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Dr. Brynna Connor, MD
Dr. Brynna Connor
Healthcare Ambassador at NorthWestPharmacy.com

Nutrition

Intermittent Fasting: Weight Loss and Health Benefits

October 21, 2020

Intermittent fasting has become very popular in recent years. Many people use intermittent fasting to lose weight, but scientific research shows that it can have many other positive health effects as well.

Intermittent fasting is a type of eating plan based around periods of eating and periods of fasting, or avoiding food. Whether you realize it or not, you already go through a period of fasting over the course of a typical day: you fast while you sleep. When following an intermittent fasting plan, you purposefully make these fasting periods longer, by skipping certain meals or by not eating at all on some days. Intermittent fasting isn't like a traditional diet plan – it doesn't tell you exactly which foods to eat or how much food to have. Instead, intermittent fasting tells you when to eat.

Why are People Trying Intermittent Fasting?

Experiments throughout the 20th century showed that eating fewer calories each day, also known as calorie restriction, could lead to longer life for multiple different types of animals. The studies also found that calorie restriction could reduce symptoms of several different kinds of diseases. In recent years, researchers have begun clinical trials in humans to try to discover whether calorie restriction can offer us the same results. Many of these studies have led to positive health benefits.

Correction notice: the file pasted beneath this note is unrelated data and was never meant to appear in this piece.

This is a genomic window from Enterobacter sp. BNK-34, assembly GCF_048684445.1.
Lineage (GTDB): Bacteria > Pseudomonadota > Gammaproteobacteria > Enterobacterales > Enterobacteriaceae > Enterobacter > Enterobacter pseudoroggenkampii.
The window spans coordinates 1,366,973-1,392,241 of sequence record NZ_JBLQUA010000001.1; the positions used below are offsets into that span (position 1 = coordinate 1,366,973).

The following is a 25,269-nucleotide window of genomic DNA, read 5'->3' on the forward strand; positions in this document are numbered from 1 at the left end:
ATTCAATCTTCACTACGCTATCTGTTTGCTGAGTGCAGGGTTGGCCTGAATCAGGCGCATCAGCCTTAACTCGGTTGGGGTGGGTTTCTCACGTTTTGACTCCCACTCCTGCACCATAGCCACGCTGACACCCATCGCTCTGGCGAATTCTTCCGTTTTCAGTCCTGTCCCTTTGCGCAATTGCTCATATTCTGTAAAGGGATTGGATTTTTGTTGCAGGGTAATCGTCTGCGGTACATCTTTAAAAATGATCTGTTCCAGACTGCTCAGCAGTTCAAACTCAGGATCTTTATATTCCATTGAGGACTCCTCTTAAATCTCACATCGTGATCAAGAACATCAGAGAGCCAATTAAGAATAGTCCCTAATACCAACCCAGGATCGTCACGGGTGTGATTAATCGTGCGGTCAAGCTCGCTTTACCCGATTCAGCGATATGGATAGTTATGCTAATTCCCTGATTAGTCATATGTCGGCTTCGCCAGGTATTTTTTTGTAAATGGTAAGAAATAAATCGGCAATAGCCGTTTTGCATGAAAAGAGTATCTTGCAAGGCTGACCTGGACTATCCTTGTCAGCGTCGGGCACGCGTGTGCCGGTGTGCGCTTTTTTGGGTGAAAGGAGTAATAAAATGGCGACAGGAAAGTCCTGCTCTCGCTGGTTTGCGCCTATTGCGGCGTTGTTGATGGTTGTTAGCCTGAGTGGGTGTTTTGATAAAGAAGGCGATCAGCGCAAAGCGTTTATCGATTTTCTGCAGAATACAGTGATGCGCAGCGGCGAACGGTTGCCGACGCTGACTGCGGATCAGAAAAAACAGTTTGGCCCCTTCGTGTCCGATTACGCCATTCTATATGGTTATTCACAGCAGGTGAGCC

In the past couple of decades, researchers have realized that one of the reasons calorie restriction may be effective is because it often leads to long periods of fasting. Therefore, many new studies are currently underway to study whether intermittent fasting can also lead to good health and long life.

Weight Loss and Muscle Gain

When it comes to dropping pounds, intermittent fasting is at least as effective as cutting calories. In fact, some clinical trials have found that fasting may lead to even greater amounts of weight loss. Additionally, people with a higher BMI are especially likely to shed pounds when on an intermittent fasting eating plan. Researchers think that the reason fasting helps you lose weight is that it can boost metabolism.

In recent years, intermittent fasting has become very popular among health and fitness enthusiasts, with many personal trainers and fitness communities recommending the diet. Scientific research shows us there is probably good reason for this. Multiple studies have looked at the combination of intermittent fasting with resistance training, which includes strength-building exercises such as weight lifting and bodyweight exercises. The studies found that the combination of fasting with resistance training led people to burn more fat and maintain or possibly even build more lean muscle.

Other Health Benefits

Heart Health

Intermittent fasting can boost heart health in several ways. It can help people lower blood pressure, heart rate, cholesterol, and insulin levels. Fasting also drops levels of fat and sugar in the blood. All of these factors affect a person's likelihood of developing heart disease or of having a heart attack or stroke. It's possible that intermittent fasting eating plans could reduce a person's risk of disease by keeping these factors under control.